Fan the sinking flame of hilarity with the wing of friendship; and pass the rosy wine.

Background.

Fan the sinking flame of hilarity with the wing of friendship; and pass the rosy wine.” is a quotation from The Old Curiosity Shop (Chapter 7).

The Old Curiosity Shop was the fourth novel by Charles Dickens and follows the life of Nell Trent and her grandfather, both residents of The Old Curiosity Shop in London.

 

Context.

Quotation said by the character Richard Swiveller.

Taken from the following opening passage of Chapter 7 of  The Old Curiosity Shop:

Fred,’ said Mr Swiveller, ‘remember the once popular melody of Begone dull care; fan the sinking flame of hilarity with the wing of friendship; and pass the rosy wine.’

Mr Richard Swiveller’s apartments were in the neighbourhood of Drury Lane, and in addition to this convenience of situation had the advantage of being over a tobacconist’s shop, so that he was enabled to procure a refreshing sneeze at any time by merely stepping out upon the staircase, and was saved the trouble and expense of maintaining a snuff-box. It was in these apartments that Mr Swiveller made use of the expressions above recorded for the consolation and encouragement of his desponding friend; and it may not be uninteresting or improper to remark that even these brief observations partook in a double sense of the figurative and poetical character of Mr Swiveller’s mind, as the rosy wine was in fact represented by one glass of cold gin-and-water, which was replenished as occasion required from a bottle and jug upon the table, and was passed from one to another, in a scarcity of tumblers which, as Mr Swiveller’s was a bachelor’s establishment, may be acknowledged without a blush. By a like pleasant fiction his single chamber was always mentioned in a plural number. In its disengaged times, the tobacconist had announced it in his window as ‘apartments’ for a single gentleman, and Mr Swiveller, following up the hint, never failed to speak of it as his rooms, his lodgings, or his chambers, conveying to his hearers a notion of indefinite space, and leaving their imaginations to wander through long suites of lofty halls, at pleasure.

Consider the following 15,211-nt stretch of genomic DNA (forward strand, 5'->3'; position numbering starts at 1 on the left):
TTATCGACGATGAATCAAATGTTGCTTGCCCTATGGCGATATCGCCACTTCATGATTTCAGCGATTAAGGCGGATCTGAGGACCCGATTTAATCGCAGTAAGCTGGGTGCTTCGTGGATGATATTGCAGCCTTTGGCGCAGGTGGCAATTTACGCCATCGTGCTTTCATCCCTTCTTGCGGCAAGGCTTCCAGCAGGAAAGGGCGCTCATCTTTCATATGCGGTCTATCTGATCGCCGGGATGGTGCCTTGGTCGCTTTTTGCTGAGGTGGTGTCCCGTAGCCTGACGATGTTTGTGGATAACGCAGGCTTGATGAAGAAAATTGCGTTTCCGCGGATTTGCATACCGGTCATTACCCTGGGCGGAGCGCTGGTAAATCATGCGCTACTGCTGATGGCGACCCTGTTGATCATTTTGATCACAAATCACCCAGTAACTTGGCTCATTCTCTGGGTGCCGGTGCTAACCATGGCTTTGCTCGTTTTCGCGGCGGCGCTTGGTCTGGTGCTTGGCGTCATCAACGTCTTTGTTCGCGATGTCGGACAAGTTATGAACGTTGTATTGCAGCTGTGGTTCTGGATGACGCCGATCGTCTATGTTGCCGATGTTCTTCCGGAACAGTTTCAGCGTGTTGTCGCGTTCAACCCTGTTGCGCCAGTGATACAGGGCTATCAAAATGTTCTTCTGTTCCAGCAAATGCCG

Have Your Say.

Give your view on “Fan the sinking flame of hilarity with the wing of friendship; and pass the rosy wine.” with a rating and help us compile the very best Charles Dickens quotations.

1 Star2 Stars3 Stars4 Stars5 Stars6 Stars7 Stars8 Stars9 Stars10 Stars (6 votes, average: 6.83 out of 10)
Loading...

 

Related.

If you like this, we think you might also be interested in these related quotations:

 

Advertisements

,

No comments yet.

Leave a Reply

Design: KavnMedia

%d bloggers like this:

Send this to a friend